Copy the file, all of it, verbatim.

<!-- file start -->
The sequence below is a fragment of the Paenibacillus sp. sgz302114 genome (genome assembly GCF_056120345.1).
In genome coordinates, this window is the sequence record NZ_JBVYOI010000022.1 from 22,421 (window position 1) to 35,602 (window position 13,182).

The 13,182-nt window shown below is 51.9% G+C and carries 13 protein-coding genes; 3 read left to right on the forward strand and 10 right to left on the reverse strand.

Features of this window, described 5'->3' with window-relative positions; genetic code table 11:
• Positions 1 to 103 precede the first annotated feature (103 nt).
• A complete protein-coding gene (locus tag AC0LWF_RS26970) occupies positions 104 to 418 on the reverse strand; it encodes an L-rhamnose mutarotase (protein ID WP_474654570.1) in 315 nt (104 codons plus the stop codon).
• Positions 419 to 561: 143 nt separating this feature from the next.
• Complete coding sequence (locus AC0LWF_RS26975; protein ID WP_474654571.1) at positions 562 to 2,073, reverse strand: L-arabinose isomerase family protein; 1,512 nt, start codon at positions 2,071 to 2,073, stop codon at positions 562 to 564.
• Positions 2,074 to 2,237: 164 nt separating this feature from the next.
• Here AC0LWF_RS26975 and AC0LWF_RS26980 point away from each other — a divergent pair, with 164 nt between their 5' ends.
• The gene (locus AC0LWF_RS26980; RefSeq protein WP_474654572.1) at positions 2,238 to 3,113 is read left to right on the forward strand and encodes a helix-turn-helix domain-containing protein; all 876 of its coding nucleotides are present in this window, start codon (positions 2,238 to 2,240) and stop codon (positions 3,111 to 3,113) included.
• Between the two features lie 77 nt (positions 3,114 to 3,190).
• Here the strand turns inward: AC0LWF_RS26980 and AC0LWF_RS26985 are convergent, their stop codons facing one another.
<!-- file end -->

The sequence below is a fragment of the Paenibacillus sp. sgz302114 genome (genome assembly GCF_056120345.1).
In genome coordinates, this window is the sequence record NZ_JBVYOI010000022.1 from 22,421 (window position 1) to 35,602 (window position 13,182).

The 13,182-nt window shown below is 51.9% G+C and carries 13 protein-coding genes; 3 read left to right on the forward strand and 10 right to left on the reverse strand.

Features of this window, described 5'->3' with window-relative positions; genetic code table 11:
• Positions 1 to 103 precede the first annotated feature (103 nt).
• A complete protein-coding gene (locus tag AC0LWF_RS26970) occupies positions 104 to 418 on the reverse strand; it encodes an L-rhamnose mutarotase (protein ID WP_474654570.1) in 315 nt (104 codons plus the stop codon).
• Positions 419 to 561: 143 nt separating this feature from the next.
• Complete coding sequence (locus AC0LWF_RS26975; protein ID WP_474654571.1) at positions 562 to 2,073, reverse strand: L-arabinose isomerase family protein; 1,512 nt, start codon at positions 2,071 to 2,073, stop codon at positions 562 to 564.
• Positions 2,074 to 2,237: 164 nt separating this feature from the next.
• Here AC0LWF_RS26975 and AC0LWF_RS26980 point away from each other — a divergent pair, with 164 nt between their 5' ends.
• The gene (locus AC0LWF_RS26980; RefSeq protein WP_474654572.1) at positions 2,238 to 3,113 is read left to right on the forward strand and encodes a helix-turn-helix domain-containing protein; all 876 of its coding nucleotides are present in this window, start codon (positions 2,238 to 2,240) and stop codon (positions 3,111 to 3,113) included.
• Between the two features lie 77 nt (positions 3,114 to 3,190).
• Here the strand turns inward: AC0LWF_RS26980 and AC0LWF_RS26985 are convergent, their stop codons facing one another.